: > these various populations.
: >
: > Even if you subscribe to the theory of multiple and separate evolutionary
: > roots of mankind per geographic regions, at one point, there was
: > a species of organism from which Homo sapiens sapiens arose.
: >
: > The "Eve" that we hear about as the "mother of us all" is really a
: > population which contained the genes which ultimately resulted in all of
: > humakind as we see it today. It was not meant to imply (though of course
: > it does anyway) that we all arose from one female individual, but from a
: > population of individuals with those genes.
: >

: It's really very simple. The mutation that gave rise to the immunity to the

: disease could easily, and probably would have, occured much later than the
: erstwhile LCA. Therefore, the new LCA would be that person who first exhibited
: the mutation.

In this scenario though, the populations that exist, those with and those
without the immunity, are *already* commonly descended from the Last
Common Ancestor. The new LCA you are referring to, the one with the
beneficial mutation shares a common ancestry with those unfortunate ones
who didn't "survive." The emphasis should be on the Common Ancestor part
of LCA, not on Last, since that might create some confusion. In your
scenario, the Common Ancestor remains the same, regardless of the
mutation. That Common Ancestor is the LAST Common Ancestor. No more after
that. So, is that your point as well?

: This has nothing to do with the "theory of multiple and separate evolutionary


: roots of mankind per geographic regions", which I consider to be highly
: unlikely. I also don't quarrel with the concept that there *is* an LCA, which
: is clearly the case from purely logical arguments. The point is that the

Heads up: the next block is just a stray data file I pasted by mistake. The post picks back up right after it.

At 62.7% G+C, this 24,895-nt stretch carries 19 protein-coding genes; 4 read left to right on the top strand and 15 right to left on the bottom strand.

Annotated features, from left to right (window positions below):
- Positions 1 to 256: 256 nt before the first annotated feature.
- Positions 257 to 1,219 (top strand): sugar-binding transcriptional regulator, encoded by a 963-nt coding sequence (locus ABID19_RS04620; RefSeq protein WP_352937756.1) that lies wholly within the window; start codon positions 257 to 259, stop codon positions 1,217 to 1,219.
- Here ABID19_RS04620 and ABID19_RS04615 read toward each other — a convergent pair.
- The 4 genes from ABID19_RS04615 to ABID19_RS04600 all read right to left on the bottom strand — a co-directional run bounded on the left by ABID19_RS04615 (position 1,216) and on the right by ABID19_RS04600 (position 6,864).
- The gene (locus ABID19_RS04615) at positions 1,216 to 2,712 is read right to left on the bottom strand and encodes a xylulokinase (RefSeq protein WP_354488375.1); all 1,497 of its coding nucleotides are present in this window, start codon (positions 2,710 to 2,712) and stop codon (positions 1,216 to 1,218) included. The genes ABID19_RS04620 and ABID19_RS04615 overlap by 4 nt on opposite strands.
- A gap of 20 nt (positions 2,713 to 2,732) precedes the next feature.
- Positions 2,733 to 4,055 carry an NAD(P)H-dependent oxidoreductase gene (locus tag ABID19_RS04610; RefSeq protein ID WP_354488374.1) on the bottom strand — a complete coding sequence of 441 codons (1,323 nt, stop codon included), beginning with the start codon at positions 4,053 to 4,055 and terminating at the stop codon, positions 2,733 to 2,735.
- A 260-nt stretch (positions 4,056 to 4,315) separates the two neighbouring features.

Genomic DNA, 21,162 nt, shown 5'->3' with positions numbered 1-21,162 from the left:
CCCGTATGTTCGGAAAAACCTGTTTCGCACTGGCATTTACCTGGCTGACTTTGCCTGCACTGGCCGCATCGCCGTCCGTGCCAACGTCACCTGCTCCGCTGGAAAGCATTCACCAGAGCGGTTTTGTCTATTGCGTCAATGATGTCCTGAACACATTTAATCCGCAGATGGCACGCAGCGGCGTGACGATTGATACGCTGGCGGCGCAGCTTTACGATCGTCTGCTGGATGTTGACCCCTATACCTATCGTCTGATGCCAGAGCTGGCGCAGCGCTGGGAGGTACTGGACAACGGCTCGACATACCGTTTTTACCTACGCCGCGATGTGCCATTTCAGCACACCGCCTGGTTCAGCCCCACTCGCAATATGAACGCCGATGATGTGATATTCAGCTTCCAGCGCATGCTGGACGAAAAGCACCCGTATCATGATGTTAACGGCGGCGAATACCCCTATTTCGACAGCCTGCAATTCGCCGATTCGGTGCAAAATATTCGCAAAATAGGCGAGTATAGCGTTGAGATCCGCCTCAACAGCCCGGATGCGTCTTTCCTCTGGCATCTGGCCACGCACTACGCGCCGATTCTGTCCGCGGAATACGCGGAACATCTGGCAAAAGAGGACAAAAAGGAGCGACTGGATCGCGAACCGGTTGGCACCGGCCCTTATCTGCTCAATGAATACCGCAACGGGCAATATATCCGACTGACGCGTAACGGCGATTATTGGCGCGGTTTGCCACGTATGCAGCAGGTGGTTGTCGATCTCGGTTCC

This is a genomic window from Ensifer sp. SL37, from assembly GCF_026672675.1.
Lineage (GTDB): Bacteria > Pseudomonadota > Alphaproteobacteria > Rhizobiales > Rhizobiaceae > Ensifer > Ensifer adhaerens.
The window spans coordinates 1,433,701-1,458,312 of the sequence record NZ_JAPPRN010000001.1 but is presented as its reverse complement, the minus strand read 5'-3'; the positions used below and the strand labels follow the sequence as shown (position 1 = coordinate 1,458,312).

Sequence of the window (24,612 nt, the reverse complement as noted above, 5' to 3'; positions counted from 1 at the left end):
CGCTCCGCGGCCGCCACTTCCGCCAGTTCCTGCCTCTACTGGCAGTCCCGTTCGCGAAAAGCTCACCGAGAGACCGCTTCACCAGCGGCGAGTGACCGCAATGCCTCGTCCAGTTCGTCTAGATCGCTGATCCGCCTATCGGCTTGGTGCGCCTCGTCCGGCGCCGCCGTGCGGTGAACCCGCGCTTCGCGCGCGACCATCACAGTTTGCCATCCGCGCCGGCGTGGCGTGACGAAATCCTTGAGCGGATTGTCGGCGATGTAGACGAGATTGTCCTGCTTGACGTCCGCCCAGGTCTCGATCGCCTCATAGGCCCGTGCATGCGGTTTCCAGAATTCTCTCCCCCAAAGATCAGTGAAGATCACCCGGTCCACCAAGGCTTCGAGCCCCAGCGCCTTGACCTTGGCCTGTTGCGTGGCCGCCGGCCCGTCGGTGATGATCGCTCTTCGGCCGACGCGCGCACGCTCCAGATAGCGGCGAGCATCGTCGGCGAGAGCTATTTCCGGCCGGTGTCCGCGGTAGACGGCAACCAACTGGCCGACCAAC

: attribute of being the LCA has some very peculiar semantic properties.

: Steve Barnard
--
sus...@netcom.com

Susan S. Chin

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Aug 12, 1996, 3:00:00 AM8/12/96
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Stephen Barnard (st...@megafauna.com) wrote:
:
: > Susan S. Chin wrote:
: > >
: > > : T&B Schmal wrote:
: > > : >
: > > : > I am interested in bracketing the dates for the last common ancestor of
: > > : > humankind. Would a good guess be somewhere between "Eve" and the
: > > : > appearance of modern man - say, between 200 and 50 Kya? It seems to me
: > > : > that dates outside this range would be impossible.
: > > : >

(woops! I deleted my Eve claims)

: I also have to point out (reluctantly) that you are wrong about the claim that

: "Eve" is actually a population of more than one. We all *do* descend from a
: single female individual, which is trivial to prove. This is precisely why the

: "Eve" hypothesis is so devastating to the "theory of multiple and separate
: evolutionary roots of mankind per geographic regions".


: Steve Barnard

Well, I know that initially when the theory of an Eve came out, that was
the popular understanding, that we all descended from this one female.
But tell me if I'm wrong here, but aren't we getting awfully close to
Creationism here? If there was an "Eve," there must've been a male who
contributed his genes towards creating that first generation of humanity
(this sounds pretty ridiculous to me, but who am I to argue with
science?). We therefore theoretically are also descended from that one
male, but unfortunately his mitochondria is of no use to us. Well, it's
getting late, so maybe it'll make more sense tomorrow.

I did read about my Eve as a population and not an individual
ancestor recently, but don't recall the source.

What are you basing your one ancestral Eve idea?

Susan
--
sus...@netcom.com

Stephen Barnard

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Aug 12, 1996, 3:00:00 AM8/12/96
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Susan S. Chin wrote:
>
> Stephen Barnard (st...@megafauna.com) wrote:

[a bunch of stuff clipped for brevity]

>
> : It's really very simple. The mutation that gave rise to the immunity to the
> : disease could easily, and probably would have, occured much later than the